In a region mired in conflict, it takes all the more courage, and perseverance to be the voice of the voiceless and to separate facts from propaganda. Help The Kashmir Monitor sustain so that we continue to be editorially independent. Remember, your contributions, however small they may be, matter to us.

Miscarriage of peace talks

By Dr Qaisar AbbasDr Qaisar Abbas

Peace between the two South Asian neighbours was on everyone’s mind when Prime Minister Imran Khan recently sent a letter to his Indian counterpart proposing a meeting between their foreign ministers. Only one day after accepting the invitation, however, the Indian government cancelled the meeting citing Pakistan’s recent killings of its security personnel and issuing postage stamps to glorify terrorism.
Peace between the two countries has been so politicised on the governmental, cultural, and media levels that repeated efforts in normalising relations have always ended in failure; and now every new move to eliminate hurdles seems to be a zero-sum game.
Against this backdrop, would both nations be able to at least start discussing the prospects of peace? A quick historical review of peace talks between the two countries will be helpful to comprehend the complexities of the issue.
Pakistan’s covert action in Kargil evaporated the aura of goodwill between the two countries and the familiar path of brinkmanship on both sides of the border was back.
Pervez Musharraf, however, picked up the pieces to resolve the most important issue of Kashmir when he came to power; dismantling the civilian government. Both nations were close to resolving the issue when Musharraf went to India in July 2001, to sign a supposedly landmark agreement with Vajpayee but he came back empty handed.
Vajpayee came to Pakistan in January 2004, to attend the SAARC conference and met Prime Minister Zafarullah Jamali. In November 2004, Prime Minister Shoukat Aziz also met his counterpart Manmohan Singh in India to revive the Kashmir issue with no luck.
Ongoing negotiations were derailed when another political party, the Indian National Congress, came to power in India even though Musharraf visited India in April 2005, and had a meeting with Prime Minister Manmohan Singh.
When Musharraf was ousted by the lawyers’ movement, Pakistan People’s Party came to power and the new Prime Minister Yousef Raza Gilani visited India as part of cricket diplomacy. Later President Zardari also visited India and met Manmohan Singh in April 2012.
Hopes were high again to revive peace efforts when BJP in India and PML-N in Pakistan came to power with strong mandates. Besides good gestures, however, nothing materialised and there are several reasons why.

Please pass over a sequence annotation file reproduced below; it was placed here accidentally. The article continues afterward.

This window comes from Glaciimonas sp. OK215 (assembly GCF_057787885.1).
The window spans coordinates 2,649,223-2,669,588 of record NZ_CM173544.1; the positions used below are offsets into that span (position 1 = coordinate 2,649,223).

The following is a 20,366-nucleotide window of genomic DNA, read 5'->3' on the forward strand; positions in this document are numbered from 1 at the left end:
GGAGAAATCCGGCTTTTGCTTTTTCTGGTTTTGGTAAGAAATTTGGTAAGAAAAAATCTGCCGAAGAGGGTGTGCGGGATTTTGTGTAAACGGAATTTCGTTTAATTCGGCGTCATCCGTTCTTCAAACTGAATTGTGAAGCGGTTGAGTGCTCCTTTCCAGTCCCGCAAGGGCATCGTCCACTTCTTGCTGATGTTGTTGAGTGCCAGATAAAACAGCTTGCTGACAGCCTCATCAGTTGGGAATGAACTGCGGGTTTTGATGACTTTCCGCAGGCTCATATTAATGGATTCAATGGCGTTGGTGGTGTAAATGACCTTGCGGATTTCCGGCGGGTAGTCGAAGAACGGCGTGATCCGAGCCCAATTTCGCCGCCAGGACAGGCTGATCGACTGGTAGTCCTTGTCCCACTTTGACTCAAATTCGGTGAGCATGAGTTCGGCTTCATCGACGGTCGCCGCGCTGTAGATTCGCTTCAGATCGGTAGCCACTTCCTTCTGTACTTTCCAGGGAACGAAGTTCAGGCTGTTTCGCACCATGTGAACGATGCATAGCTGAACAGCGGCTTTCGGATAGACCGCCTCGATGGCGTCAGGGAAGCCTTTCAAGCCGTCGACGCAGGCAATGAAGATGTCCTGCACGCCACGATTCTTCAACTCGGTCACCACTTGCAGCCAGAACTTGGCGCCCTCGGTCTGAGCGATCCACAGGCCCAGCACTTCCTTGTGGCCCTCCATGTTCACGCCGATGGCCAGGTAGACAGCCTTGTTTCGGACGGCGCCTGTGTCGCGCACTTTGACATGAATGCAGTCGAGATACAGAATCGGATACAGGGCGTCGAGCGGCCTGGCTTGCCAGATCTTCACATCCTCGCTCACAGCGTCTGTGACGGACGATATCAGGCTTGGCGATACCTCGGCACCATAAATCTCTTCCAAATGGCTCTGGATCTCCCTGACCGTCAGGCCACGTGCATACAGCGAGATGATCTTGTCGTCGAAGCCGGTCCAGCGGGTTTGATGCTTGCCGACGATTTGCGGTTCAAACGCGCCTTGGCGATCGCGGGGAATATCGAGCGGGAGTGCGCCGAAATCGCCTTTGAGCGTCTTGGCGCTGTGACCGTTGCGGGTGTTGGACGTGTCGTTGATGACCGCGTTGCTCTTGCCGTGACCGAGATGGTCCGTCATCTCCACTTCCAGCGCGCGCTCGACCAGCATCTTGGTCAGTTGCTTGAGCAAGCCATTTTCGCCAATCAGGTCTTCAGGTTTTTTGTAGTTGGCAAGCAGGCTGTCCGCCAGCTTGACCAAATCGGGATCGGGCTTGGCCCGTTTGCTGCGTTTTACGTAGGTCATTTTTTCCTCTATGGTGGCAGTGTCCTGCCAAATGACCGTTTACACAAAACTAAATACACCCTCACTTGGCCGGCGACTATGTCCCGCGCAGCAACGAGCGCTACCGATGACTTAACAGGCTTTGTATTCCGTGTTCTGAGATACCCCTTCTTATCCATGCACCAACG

Normalising relations between the two nuclear powers in South Asia poses as a threat to certain state and nonstate elements in both countries. Religious extremists in India and Pakistan always oppose peacebuilding efforts and try to jeopardise negotiations through fiery agitations and violent tactics.
The political rhetoric as part of elections in both countries contributes to a heightened level of tension and further widens the gap between the two nations.
Politicisation of peacebuilding efforts at the media level starts with raising nationalistic fervour on both sides of the border. Whenever media outlets spread hatred, good intentions become prisoners of media frenzy; ultimately destroying the negotiating process.
There are also two bilateral issues that need to be resolved before establishing peace. The Kashmir issue has been so politicised by the media, and politicians in Pakistan that no government can afford to ignore it in bilateral negotiations with India.
India, on the other hand, has been asking Pakistan to end cross-border terrorism and bring culprits of terrorist attacks in India to justice, before they start any serious discussion on normalising relations.
Although there exist strong intentions on both sides of the border, to continue negotiations, peace seems to be lost somewhere amidst; the changing regimes, historical baggage, infamous bureaucratic control, public sentiments misused by politicians, and media frenzy.
This negotiating game — now you see it, now you don’t — has been going on in the subcontinent since the partition. Dangerously heightened conflicts, along with the inability of India and Pakistan to negotiate, have been jeopardising the progress of the whole region which otherwise has huge potential for economic growth, regional integration, and eradication of poverty.